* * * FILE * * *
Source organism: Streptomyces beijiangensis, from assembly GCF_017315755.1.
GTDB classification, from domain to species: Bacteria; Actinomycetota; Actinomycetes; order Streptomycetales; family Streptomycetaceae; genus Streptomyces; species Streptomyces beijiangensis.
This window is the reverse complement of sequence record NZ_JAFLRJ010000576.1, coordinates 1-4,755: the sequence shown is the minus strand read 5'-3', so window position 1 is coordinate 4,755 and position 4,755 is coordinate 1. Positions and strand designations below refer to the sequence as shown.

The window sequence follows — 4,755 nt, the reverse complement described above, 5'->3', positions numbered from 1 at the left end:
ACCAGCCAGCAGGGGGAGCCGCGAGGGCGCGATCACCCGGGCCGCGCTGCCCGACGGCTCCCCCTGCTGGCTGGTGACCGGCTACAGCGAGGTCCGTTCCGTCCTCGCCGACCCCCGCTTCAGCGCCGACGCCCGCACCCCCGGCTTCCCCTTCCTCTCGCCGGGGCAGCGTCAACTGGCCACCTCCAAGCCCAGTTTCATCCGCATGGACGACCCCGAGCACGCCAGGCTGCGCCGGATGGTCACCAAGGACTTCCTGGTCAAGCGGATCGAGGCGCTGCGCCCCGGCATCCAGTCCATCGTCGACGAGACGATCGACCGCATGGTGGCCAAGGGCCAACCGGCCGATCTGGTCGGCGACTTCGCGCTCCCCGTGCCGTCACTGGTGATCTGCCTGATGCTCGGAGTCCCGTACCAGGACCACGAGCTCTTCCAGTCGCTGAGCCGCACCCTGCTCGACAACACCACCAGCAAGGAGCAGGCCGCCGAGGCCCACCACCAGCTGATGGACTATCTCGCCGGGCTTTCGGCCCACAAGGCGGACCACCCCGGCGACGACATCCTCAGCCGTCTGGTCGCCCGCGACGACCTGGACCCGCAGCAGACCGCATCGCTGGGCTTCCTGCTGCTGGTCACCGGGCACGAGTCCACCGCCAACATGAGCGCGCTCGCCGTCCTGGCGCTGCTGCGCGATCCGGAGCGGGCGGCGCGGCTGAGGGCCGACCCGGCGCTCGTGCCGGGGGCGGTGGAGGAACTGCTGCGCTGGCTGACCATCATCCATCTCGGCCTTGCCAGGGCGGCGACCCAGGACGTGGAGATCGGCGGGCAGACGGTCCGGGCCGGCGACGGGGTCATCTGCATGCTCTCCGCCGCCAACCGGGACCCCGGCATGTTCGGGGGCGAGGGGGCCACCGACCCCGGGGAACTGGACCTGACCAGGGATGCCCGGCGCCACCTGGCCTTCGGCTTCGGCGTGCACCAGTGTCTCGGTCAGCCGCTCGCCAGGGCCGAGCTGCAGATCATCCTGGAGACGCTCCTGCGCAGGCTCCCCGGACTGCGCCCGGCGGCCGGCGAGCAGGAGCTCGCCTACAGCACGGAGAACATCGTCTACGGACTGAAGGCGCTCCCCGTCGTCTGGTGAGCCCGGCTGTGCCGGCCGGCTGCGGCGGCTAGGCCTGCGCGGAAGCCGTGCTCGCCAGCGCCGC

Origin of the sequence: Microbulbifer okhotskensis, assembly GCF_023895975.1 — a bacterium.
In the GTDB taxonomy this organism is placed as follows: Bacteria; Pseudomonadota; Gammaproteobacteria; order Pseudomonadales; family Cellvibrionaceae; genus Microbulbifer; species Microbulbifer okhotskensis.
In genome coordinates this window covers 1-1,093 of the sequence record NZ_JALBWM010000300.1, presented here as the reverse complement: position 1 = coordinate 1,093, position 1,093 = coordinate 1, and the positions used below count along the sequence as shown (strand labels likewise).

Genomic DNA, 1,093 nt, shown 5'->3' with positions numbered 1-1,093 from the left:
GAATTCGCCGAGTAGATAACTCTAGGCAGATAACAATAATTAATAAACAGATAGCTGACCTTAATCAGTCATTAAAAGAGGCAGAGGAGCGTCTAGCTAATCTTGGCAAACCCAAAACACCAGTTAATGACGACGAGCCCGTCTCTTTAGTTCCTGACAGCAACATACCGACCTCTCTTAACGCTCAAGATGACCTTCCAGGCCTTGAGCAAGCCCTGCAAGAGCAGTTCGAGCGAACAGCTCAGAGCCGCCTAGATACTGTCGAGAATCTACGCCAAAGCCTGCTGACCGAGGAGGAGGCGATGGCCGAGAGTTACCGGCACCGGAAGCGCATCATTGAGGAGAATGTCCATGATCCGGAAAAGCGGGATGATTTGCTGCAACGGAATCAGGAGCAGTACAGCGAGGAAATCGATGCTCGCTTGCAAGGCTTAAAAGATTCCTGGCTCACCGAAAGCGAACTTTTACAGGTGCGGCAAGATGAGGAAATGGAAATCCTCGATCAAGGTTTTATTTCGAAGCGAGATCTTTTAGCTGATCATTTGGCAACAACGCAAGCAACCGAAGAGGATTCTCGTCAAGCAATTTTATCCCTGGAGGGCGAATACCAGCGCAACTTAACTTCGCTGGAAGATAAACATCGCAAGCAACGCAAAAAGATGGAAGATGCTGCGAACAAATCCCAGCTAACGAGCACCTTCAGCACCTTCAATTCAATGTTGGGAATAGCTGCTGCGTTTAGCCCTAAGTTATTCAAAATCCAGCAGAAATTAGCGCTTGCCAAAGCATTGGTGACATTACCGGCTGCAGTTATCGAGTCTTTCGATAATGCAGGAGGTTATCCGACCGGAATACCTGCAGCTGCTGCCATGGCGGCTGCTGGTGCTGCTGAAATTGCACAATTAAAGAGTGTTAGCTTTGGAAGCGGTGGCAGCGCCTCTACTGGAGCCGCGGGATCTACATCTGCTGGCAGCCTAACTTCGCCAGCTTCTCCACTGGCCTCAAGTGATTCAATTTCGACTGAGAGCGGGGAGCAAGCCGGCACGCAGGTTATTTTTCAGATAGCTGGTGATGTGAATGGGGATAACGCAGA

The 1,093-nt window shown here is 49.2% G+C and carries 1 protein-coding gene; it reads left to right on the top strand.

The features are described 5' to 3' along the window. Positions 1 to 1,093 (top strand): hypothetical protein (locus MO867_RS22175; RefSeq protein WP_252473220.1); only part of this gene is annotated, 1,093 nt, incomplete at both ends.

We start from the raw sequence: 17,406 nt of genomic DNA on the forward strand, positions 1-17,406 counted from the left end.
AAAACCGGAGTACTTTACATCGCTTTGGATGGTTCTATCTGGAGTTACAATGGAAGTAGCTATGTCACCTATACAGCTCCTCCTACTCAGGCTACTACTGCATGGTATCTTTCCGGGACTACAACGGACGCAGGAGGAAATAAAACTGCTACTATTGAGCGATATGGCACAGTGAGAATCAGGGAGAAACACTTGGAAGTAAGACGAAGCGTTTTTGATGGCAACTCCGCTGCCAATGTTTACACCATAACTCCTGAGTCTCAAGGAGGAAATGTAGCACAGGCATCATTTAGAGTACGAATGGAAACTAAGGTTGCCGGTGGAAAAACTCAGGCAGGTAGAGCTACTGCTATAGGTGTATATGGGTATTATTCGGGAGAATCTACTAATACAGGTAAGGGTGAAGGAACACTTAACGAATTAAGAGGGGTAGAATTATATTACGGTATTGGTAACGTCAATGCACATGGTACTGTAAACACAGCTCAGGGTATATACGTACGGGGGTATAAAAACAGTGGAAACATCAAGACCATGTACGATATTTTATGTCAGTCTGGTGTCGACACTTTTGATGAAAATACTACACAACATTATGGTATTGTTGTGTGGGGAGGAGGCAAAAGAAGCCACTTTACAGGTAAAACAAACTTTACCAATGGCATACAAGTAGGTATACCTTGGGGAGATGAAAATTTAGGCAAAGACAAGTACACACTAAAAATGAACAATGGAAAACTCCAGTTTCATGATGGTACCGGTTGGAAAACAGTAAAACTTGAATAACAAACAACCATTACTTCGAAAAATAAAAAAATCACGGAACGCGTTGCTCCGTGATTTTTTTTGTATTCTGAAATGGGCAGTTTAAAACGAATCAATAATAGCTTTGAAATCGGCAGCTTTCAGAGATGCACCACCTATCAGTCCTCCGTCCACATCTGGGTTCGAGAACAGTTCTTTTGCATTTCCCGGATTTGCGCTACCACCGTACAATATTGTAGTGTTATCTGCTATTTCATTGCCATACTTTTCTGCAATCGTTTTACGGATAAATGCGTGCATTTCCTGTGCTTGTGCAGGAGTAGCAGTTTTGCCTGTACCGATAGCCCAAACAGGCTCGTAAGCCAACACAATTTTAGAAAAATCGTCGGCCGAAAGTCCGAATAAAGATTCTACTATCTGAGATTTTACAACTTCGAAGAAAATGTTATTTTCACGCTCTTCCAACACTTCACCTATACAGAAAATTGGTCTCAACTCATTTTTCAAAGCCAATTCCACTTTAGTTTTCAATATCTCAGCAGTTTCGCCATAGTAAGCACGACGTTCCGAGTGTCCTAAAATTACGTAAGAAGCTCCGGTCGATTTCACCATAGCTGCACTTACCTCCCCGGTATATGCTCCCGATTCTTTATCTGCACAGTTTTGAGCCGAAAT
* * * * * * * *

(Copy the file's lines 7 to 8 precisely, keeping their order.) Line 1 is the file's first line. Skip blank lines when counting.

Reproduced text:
In the GTDB taxonomy this organism is placed as follows: Bacteria; Pseudomonadota; Gammaproteobacteria; order Pseudomonadales; family Cellvibrionaceae; genus Microbulbifer; species Microbulbifer okhotskensis.
In genome coordinates this window covers 1-1,093 of the sequence record NZ_JALBWM010000300.1, presented here as the reverse complement: position 1 = coordinate 1,093, position 1,093 = coordinate 1, and the positions used below count along the sequence as shown (strand labels likewise).